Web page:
03 Feb Oakland Coliseum to Become Mass Vaccination Site as California COVID-19 Cases Drop
The state plans to open a mass vaccination site at Oakland Coliseum on Feb. 16 and to administer 6,000 COVID-19 vaccine doses each day there, Gov. Gavin Newsom said Wednesday. (Screenshot captured by Edward Booth / Richmond Pulse)
By Edward Booth
Gov. Gavin Newsom announced Wednesday during a press conference that the Oakland Coliseum will become a mass coronavirus vaccination site, set up by the Biden administration and state, that will open within the next few weeks.
A minimum of 6,000 vaccine doses will be administered at the site each day once it’s set up, said Newsom, and the state hopes to open the site Feb. 16. California will also open a site at Cal State L.A. The California sites are part of a Biden administration pilot program that will establish over 100 mass vaccination sites across the United States.
“The whole idea is to speed up the throughput, the efficiency, maintain an equitable lens in terms of the application and distribution of the vaccines,” Newsom said. “Equity is the call of this moment. The reason this site was chosen was the framework of making sure that communities that are often left behind are not left behind.”
Newsom said the state and federal government will work with Alameda County and local officials to set up and run the site and hire people from the local community to administer doses.
Additionally, Newsom announced that a COVID-19 vaccination app, MyTurn, will fully launch statewide in a few weeks. The app has been piloted for two weeks in Los Angeles and San Diego. It allows users to be notified when they’re in line for a vaccine dose and schedule receiving the dose. The notifications for vaccine availability are currently available, while scheduling to receive the vaccine isn’t yet.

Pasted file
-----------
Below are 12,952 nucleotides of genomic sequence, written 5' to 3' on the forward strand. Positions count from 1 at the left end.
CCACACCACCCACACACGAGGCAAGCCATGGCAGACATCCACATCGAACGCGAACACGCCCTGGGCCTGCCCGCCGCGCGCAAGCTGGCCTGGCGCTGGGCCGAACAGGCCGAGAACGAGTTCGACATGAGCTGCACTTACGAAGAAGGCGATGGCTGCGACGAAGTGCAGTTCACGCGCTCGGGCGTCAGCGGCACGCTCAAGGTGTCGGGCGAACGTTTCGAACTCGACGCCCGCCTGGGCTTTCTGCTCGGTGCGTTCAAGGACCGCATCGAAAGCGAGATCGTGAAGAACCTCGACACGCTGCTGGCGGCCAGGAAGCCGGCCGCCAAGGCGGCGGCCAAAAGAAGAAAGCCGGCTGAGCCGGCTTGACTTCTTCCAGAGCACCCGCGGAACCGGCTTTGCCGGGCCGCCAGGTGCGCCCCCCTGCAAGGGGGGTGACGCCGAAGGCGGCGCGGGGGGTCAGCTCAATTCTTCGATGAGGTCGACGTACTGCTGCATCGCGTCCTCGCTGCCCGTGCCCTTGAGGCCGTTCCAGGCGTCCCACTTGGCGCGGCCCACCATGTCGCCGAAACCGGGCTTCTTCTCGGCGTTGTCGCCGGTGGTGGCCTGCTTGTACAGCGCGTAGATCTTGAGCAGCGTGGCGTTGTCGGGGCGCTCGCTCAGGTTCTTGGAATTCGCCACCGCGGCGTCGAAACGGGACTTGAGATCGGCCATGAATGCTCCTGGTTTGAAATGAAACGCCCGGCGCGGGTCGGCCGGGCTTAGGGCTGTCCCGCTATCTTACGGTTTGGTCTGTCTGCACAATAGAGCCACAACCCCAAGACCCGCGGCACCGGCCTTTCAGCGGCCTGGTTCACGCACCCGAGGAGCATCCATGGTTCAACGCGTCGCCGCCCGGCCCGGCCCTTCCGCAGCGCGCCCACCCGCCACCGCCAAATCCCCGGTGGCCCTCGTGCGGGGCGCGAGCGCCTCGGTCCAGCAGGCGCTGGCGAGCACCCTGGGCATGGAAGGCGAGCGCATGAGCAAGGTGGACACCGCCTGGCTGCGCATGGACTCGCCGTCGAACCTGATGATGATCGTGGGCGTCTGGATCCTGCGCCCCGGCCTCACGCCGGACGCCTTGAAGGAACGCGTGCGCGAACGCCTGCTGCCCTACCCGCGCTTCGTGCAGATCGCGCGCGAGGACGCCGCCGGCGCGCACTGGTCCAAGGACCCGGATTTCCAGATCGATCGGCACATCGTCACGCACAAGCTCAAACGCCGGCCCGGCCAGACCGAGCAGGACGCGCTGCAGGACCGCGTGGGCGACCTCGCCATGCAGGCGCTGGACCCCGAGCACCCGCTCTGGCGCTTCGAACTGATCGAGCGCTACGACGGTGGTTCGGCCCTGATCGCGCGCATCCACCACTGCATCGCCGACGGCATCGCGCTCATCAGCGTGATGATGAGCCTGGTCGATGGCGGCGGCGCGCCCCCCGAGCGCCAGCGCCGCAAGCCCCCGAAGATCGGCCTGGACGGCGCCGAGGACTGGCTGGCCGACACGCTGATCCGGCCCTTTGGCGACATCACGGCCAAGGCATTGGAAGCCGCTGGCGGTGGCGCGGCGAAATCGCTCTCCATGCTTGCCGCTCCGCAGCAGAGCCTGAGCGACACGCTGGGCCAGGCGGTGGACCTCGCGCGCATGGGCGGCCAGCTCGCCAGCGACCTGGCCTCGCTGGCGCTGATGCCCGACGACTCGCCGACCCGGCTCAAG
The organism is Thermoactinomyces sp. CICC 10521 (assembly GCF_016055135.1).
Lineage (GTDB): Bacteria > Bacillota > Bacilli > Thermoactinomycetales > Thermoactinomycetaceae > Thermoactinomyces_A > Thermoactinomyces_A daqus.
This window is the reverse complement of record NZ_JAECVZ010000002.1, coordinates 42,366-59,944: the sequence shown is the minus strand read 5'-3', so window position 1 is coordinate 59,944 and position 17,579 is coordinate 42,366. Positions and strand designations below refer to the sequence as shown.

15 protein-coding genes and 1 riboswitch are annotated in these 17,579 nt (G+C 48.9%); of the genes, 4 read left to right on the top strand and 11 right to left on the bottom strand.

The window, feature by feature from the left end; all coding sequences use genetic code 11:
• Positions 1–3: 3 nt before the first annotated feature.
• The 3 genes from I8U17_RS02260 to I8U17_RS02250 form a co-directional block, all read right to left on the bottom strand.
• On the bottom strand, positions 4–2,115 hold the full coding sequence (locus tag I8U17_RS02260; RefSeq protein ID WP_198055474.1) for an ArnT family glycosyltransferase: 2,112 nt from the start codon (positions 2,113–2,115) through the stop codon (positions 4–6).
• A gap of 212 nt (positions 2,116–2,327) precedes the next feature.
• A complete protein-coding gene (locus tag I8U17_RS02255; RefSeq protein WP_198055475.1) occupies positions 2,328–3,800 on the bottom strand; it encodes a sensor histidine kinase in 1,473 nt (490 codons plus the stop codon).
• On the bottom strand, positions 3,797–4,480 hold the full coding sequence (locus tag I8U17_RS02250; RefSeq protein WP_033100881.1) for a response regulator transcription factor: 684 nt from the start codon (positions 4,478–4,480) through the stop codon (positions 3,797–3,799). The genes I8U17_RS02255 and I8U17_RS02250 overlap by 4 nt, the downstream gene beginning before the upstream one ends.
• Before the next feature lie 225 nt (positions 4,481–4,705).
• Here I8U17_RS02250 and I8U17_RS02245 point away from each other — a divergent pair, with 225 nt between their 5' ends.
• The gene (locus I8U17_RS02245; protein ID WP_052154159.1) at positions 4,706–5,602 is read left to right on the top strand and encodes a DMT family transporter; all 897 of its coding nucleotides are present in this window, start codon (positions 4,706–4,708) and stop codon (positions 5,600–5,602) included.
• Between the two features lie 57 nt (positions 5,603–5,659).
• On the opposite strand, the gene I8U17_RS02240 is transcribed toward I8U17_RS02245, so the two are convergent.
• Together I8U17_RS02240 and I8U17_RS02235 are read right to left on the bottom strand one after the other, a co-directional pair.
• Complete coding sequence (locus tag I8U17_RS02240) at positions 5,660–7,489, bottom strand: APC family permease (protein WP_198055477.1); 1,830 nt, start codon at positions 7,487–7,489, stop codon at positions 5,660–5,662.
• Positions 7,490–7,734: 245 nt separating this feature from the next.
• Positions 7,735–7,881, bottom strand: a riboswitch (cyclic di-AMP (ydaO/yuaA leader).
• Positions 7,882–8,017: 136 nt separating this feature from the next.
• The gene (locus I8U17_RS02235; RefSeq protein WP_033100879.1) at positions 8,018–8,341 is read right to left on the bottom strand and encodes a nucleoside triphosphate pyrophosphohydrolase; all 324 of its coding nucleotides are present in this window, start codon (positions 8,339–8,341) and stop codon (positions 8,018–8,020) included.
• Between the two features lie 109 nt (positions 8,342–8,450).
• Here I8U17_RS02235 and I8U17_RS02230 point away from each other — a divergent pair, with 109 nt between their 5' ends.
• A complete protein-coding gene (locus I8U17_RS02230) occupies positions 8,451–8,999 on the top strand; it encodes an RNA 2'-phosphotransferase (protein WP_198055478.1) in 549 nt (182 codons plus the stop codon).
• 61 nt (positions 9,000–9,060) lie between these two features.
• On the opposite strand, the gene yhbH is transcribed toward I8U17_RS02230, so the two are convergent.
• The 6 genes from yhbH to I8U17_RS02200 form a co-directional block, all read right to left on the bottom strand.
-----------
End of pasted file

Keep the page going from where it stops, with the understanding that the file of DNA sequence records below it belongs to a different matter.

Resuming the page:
These announcements come amid a falling number of COVID-19 cases in California, and a similar drop in hospitalizations. Newsom said the state reported over 60,000 cases Jan. 4, a historic number. Wednesday, Newsom said, the state is reporting 10,501 cases. The statewide COVID-19 testing positivity rate peaked Jan. 7 at 14.3%; it’s now down to 6.1%.
COVID-19 hospitalizations are down 29.5% over two weeks, and intensive care unit hospitalizations are down 21.5%.
Overall, the state has tripled the number of daily vaccines across California. Newsom said the state has also reallocated vaccines that aren’t being administered. For example, he said, half of 170,000 vaccines that CVS had that weren’t being administered were sent to Kaiser to be used in low-income communities.
Additionally, issues with vaccine supply will soon be less prominent, Newsom said. The state will receive 1.06 million doses of the vaccine this week, and California is averaging over 1 million vaccines administered each week, he said.
Newsom said the state is closely monitoring the presence of new COVID-19 variants in California. He said there have been 150 reported California cases of a variant that was first identified in the United Kingdom, 960 “West Coast” variant cases and no cases of a variant first identified in South Africa to report.
“The virulence, the transmissibility, of those variants are obviously a concern,” Newsom said. “That’s why we have to continue to be cautious. That’s why we have to continue to be mindful. That’s why we have to continue to do the things we know we need to do in terms of physical distancing and continuing to wear our masks.”